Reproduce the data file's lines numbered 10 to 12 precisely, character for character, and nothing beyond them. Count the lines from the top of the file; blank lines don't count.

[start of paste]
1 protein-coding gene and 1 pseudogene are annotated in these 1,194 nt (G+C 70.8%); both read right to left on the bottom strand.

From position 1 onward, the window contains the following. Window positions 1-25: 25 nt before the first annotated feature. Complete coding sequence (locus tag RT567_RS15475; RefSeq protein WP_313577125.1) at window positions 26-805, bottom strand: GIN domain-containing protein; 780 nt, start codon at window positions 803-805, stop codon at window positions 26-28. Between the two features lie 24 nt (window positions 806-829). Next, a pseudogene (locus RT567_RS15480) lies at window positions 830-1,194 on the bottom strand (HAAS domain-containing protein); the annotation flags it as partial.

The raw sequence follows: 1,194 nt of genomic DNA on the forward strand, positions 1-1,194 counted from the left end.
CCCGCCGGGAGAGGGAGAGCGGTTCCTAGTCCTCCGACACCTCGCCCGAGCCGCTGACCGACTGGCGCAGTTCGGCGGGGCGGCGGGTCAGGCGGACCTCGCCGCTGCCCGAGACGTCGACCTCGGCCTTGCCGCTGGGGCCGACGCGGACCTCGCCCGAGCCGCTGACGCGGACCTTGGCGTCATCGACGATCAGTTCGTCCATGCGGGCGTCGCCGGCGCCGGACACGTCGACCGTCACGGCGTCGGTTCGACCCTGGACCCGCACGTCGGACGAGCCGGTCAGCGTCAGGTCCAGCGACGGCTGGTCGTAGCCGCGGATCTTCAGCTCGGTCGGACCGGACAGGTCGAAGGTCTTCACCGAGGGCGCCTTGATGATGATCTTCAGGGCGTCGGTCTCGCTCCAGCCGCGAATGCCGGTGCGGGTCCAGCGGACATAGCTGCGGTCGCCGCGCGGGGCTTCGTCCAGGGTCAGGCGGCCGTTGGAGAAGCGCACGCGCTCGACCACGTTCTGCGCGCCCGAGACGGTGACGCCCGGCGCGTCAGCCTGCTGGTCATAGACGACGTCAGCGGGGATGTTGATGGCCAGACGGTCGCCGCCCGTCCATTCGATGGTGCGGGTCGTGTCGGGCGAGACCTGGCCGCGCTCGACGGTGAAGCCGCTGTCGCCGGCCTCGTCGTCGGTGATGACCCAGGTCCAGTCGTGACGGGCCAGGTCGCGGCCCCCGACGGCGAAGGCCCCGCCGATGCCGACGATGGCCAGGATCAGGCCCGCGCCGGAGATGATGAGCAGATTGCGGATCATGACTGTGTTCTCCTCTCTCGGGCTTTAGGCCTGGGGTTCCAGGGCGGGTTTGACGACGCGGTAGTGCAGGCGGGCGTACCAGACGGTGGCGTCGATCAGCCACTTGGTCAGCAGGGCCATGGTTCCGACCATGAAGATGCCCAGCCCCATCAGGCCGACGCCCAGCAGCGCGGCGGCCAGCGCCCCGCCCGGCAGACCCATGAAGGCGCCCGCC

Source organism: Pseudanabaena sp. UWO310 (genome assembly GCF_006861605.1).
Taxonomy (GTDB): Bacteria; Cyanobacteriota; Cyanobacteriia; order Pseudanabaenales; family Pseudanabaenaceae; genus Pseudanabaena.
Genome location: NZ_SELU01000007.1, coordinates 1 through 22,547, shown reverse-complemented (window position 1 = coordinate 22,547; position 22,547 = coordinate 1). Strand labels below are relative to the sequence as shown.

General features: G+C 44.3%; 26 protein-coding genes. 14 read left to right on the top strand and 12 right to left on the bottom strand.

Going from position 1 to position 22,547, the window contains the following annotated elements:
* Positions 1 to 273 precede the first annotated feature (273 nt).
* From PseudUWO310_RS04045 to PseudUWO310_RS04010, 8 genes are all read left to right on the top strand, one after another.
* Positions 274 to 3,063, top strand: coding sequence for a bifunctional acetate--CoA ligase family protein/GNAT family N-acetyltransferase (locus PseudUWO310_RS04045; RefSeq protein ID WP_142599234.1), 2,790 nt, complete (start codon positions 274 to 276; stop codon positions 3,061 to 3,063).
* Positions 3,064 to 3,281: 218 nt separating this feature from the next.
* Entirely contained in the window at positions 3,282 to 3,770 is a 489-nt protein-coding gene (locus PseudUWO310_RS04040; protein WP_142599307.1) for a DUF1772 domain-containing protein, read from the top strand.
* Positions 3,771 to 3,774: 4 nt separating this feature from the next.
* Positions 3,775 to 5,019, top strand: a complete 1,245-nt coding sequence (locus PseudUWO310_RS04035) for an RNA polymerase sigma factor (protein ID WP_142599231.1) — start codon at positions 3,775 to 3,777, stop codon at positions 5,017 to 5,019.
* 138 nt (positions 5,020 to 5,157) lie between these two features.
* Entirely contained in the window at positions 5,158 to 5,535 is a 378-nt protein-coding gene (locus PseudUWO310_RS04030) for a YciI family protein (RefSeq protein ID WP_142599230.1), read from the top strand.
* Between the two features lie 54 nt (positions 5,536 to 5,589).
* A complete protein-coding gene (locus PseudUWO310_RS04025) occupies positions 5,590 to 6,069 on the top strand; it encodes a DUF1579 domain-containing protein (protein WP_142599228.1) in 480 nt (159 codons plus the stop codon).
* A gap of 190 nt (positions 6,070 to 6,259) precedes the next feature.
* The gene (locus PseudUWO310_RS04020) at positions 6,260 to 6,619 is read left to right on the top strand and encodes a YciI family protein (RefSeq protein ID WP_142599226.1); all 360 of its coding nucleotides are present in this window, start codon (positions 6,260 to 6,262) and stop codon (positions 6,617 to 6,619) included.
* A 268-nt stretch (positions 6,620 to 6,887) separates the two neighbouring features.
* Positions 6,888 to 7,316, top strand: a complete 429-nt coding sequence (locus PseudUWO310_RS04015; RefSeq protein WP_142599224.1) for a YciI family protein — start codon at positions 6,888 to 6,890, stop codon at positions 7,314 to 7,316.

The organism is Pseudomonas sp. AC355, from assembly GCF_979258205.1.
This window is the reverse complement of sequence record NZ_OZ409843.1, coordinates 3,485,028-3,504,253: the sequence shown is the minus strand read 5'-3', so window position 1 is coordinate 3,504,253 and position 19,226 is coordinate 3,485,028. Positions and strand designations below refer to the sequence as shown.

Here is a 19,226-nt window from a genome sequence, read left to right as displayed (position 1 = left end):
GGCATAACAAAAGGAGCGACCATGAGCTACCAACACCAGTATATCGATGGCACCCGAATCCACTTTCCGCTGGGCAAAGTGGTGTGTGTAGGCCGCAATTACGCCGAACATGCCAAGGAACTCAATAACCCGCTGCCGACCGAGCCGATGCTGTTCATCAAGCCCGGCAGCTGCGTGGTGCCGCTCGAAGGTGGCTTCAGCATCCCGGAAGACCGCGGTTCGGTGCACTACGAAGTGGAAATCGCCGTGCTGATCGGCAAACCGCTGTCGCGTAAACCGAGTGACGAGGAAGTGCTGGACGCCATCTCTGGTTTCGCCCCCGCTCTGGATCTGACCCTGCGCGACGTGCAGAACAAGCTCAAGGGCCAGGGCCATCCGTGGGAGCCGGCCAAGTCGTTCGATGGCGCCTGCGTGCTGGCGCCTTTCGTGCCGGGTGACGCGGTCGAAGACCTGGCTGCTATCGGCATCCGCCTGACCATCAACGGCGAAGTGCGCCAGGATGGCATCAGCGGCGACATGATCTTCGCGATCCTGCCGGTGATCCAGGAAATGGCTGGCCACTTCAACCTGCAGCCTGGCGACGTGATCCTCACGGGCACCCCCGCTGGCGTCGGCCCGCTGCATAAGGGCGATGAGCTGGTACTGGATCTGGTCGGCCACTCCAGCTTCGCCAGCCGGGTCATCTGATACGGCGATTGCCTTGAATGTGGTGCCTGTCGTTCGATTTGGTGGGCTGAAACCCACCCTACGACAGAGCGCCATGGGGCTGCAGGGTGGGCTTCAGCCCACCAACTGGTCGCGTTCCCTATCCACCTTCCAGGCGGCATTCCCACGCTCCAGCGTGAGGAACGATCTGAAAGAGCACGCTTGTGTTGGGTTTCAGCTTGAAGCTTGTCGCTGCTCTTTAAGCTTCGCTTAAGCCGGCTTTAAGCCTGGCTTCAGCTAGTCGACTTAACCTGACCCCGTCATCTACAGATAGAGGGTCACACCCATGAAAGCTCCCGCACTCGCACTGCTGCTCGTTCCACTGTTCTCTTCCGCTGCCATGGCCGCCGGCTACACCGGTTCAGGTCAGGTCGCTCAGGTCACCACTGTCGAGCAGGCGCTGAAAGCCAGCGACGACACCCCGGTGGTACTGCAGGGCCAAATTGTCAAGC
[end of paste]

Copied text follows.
* Positions 1 to 273 precede the first annotated feature (273 nt).
* From PseudUWO310_RS04045 to PseudUWO310_RS04010, 8 genes are all read left to right on the top strand, one after another.
* Positions 274 to 3,063, top strand: coding sequence for a bifunctional acetate--CoA ligase family protein/GNAT family N-acetyltransferase (locus PseudUWO310_RS04045; RefSeq protein ID WP_142599234.1), 2,790 nt, complete (start codon positions 274 to 276; stop codon positions 3,061 to 3,063).